Traditional parents will sometimes demand that their children say things like “I’m sorry” when the parents feel the child has done the “wrong” thing. Of course, if the child does this it is just about power and compliance; it is not an actual apology.
This got me thinking about what IS an actual apology. What does it mean when we say “I’m sorry”?
Sometimes when a child says “I’m sorry”, even if it wasn’t coerced, and then repeats the “offending” behaviour, we think they must not really be sorry or they wouldn’t have done it again. I think it is not so black and white.
Aside from the fact that habits are hard to break, so habitual behaviours are unlikely to just come to a complete end without a few “slips” there is a deeper aspect. It’s one thing to understand that someone is offended by our words or behaviours and then to say, and maybe genuinely mean, “I’m sorry” if we say those words or do those behaviours. But it is another thing to understand WHY the person is offended.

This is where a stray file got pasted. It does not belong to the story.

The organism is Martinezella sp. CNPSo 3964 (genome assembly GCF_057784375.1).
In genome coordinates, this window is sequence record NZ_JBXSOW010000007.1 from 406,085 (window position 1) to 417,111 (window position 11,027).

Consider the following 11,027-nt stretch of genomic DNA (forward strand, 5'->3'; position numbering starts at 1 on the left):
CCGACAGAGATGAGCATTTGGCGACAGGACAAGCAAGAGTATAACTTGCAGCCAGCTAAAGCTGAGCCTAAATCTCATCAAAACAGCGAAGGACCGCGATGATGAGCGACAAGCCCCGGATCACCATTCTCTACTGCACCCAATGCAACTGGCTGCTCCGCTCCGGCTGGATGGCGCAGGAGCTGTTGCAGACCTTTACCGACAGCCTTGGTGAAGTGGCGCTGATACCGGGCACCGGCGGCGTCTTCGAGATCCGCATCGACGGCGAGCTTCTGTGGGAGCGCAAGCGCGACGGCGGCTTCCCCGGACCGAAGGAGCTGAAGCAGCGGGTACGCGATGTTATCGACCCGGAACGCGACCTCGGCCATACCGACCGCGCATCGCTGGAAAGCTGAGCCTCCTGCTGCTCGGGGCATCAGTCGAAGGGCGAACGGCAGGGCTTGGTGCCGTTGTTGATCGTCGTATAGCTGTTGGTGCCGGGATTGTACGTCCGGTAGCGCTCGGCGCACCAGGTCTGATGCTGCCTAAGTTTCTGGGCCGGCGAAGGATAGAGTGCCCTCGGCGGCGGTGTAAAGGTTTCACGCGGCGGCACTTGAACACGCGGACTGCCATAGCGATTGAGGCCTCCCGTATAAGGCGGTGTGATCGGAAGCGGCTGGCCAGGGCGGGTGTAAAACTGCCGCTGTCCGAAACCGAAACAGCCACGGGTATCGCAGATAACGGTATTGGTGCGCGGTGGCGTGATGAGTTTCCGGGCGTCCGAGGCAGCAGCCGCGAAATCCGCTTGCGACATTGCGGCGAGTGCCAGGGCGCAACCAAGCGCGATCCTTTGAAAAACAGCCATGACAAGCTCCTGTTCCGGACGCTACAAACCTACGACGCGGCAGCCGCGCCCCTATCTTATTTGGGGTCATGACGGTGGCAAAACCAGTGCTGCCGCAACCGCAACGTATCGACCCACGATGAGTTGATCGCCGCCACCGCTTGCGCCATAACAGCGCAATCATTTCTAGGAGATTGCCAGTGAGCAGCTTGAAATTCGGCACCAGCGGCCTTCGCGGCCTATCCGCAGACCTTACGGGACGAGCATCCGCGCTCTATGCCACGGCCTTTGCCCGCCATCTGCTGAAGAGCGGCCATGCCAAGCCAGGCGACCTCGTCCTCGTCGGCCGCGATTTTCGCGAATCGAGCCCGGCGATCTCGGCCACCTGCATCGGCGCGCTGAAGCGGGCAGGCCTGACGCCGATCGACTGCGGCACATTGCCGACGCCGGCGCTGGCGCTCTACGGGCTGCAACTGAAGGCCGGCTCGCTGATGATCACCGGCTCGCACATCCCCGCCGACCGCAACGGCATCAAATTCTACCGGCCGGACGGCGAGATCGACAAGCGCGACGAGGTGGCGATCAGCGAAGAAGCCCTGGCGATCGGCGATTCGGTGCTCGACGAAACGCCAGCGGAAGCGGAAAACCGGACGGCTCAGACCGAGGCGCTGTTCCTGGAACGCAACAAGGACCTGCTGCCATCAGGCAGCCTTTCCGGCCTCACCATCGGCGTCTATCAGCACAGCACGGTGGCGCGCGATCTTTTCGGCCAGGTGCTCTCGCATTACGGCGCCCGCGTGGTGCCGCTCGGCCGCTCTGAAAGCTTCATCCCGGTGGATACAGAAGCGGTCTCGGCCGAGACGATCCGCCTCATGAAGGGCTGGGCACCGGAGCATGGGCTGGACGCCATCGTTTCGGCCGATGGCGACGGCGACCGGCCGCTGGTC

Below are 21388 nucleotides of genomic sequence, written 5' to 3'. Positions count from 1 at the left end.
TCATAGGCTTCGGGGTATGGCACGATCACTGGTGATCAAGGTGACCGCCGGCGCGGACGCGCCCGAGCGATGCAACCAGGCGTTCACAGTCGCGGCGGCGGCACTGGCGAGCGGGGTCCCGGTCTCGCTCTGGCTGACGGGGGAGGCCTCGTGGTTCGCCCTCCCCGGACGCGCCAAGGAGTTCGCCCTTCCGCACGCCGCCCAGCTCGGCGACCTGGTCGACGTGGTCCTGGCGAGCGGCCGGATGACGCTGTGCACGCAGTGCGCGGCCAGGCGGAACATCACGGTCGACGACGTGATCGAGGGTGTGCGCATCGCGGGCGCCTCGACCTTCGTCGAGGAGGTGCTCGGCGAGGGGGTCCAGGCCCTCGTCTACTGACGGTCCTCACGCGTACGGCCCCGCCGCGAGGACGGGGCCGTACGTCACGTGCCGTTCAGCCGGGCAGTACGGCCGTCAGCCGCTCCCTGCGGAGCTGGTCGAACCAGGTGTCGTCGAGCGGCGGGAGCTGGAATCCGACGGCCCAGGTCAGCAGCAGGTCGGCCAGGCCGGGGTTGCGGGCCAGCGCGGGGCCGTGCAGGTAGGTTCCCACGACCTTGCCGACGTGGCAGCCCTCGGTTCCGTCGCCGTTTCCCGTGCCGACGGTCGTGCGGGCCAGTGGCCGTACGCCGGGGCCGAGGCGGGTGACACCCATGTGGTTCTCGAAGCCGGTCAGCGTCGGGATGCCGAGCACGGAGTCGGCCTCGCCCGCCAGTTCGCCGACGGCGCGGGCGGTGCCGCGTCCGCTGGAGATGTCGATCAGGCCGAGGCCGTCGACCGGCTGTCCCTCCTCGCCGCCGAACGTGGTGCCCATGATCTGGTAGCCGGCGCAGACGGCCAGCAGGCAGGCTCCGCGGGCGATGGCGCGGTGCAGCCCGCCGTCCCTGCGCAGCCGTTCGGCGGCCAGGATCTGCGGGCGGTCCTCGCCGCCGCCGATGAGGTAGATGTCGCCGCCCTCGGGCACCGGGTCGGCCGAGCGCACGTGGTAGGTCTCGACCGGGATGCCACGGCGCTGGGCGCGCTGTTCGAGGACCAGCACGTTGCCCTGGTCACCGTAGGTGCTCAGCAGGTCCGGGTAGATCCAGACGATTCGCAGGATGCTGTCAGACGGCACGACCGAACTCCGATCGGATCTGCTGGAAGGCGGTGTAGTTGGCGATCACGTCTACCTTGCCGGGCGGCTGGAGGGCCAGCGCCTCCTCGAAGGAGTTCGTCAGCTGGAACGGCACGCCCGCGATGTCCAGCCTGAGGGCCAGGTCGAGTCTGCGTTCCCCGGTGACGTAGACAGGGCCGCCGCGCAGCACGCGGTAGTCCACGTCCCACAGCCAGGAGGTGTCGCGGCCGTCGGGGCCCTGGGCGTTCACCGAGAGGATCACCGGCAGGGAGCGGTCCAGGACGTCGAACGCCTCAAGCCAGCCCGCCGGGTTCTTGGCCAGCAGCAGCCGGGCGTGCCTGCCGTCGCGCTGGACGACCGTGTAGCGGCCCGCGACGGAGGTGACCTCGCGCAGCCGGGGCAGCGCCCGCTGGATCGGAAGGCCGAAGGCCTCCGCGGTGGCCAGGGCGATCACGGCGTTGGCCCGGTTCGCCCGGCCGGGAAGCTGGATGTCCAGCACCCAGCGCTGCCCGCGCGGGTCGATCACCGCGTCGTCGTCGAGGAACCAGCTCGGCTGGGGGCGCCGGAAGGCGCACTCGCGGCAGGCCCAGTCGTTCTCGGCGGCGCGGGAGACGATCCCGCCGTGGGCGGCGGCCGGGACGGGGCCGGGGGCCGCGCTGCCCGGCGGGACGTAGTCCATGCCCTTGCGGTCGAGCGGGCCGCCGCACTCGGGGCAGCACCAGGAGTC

For example, if someone says “Hi, Bob” and I tell them that is really upsetting to me, they will probably try not to say it and if they do and I get upset, they will, genuinely, apologise. But if I have explained to them that when I was a child someone would always say “Hi, Bob” before they flogged me, they will be more likely to understand and to not repeat it in the future.
The implications for parenting are these: 1) Don’t demand an apology, since even if you get it you aren’t actually getting it; 2) Don’t assume that if the behaviour is repeated it means your child wasn’t really sorry and 3) If your child does something that bothers you, explain to them WHY it bothers you. It doesn’t necessarily mean they will stop or they will say, or be, sorry, but it makes it much more likely.